One could think of these two different design regimes in microfluidics as the very small features that are critical for function being similar to microprocessors in an integrated circuit, while the latter, which involves toggling fluids around in a circuit, and is more akin to printed circuit boards that often support the function of integrated circuits. In fact, the equations used to describe pressure drops in fluid circuits are parallel to the resistance in electronic circuit boards.

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From Schematic to Functional Microfluidic Device

Previously I’ve described two regimes in the design and manufacture of microfluidic devices; fluid circuits (FC) and integrated fluidic circuits (IFC). The former being similar to printed circuit boards (PCB) in their function, while the later are similar to integrated circuit processors (ICP) in their specialized functions and the dependence of their function on specific geometries and surface properties. Microfluidic FCs perform a variety of functions that rely less on surface properties and more on the control of pressure drops in the system.  As with PCBs in which one applies an electric potential to manage the bulk flow of electrons through the circuit, we use a pressure potential to control fluid in the circuit.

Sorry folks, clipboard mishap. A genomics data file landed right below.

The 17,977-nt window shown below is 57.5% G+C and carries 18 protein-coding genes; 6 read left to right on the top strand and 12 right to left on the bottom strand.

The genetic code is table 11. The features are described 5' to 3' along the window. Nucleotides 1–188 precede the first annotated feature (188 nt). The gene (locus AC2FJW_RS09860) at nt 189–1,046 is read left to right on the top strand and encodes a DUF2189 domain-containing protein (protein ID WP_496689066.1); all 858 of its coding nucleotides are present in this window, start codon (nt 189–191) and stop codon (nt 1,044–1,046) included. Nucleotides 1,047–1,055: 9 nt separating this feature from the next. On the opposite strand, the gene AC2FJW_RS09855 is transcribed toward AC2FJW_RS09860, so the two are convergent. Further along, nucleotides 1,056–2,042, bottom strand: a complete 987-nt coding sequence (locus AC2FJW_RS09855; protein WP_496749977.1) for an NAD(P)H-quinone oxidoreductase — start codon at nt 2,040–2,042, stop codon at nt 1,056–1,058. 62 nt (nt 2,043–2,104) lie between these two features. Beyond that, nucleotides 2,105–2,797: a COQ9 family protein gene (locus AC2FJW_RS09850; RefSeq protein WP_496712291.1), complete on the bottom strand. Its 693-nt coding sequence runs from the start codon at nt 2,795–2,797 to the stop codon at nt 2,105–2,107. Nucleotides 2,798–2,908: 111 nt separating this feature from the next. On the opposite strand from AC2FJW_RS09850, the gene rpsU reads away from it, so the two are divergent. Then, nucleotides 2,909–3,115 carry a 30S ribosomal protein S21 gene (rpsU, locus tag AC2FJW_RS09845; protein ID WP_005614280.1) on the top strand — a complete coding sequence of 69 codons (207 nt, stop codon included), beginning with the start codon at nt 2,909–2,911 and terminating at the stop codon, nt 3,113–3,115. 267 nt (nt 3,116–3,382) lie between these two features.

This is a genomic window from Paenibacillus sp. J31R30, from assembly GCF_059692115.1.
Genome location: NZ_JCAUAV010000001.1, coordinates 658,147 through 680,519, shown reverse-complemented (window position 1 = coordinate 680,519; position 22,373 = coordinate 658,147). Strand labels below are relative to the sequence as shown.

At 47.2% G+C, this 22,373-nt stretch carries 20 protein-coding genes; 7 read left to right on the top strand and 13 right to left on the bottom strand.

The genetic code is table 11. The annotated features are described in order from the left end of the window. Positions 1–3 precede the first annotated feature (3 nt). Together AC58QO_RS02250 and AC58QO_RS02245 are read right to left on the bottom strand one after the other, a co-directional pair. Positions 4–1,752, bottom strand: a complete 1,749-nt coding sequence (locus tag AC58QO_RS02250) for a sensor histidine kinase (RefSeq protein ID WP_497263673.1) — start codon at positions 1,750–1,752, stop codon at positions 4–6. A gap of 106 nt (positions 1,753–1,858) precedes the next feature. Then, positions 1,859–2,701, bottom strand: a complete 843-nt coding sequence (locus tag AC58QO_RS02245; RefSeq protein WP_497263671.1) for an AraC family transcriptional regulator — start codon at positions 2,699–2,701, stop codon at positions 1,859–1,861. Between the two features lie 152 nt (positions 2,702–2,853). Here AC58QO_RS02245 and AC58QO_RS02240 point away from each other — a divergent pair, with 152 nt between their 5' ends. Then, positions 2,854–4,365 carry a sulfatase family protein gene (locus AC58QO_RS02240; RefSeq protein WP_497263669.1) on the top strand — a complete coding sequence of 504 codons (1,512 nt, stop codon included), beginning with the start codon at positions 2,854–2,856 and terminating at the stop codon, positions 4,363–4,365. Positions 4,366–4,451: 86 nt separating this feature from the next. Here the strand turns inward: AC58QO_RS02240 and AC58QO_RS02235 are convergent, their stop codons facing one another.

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Outsourcing Point of Care Diagnostic Development

The demand for rapid diagnostic analysis is putting pressure on companies to move testing out of central laboratories and into the point-of-care environment. According to Markets and Markets Inc.’s latest report, “This market (microfluidics) is mainly driven by the rising demand for point-of-care (POC) testing, increasing demand for microfluidic chip miniaturization as it offers lower testing time and improved portability, growing Asian market, rising incidences of lifestyle diseases, increasing R&D expenditure and healthcare spending, and growing stem cell and cancer research…In 2014, the in-vitro diagnostics application segment accounted for the largest share of the global microfluidics market.”

When testing is closer to the patient, turnaround time, sample touch time and logistics are all reduced. Rapid results improve patient care and outcomes, and reduce required blood and healthcare resources.

Hence, why has it taken so long for POC to be realized?

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Valve Performance and Operation

This recent paper details the use of different flexible membranes and their effect on valve performance. The use of Spike and Hold pneumatic actuation for long term valve actuation is also detailed.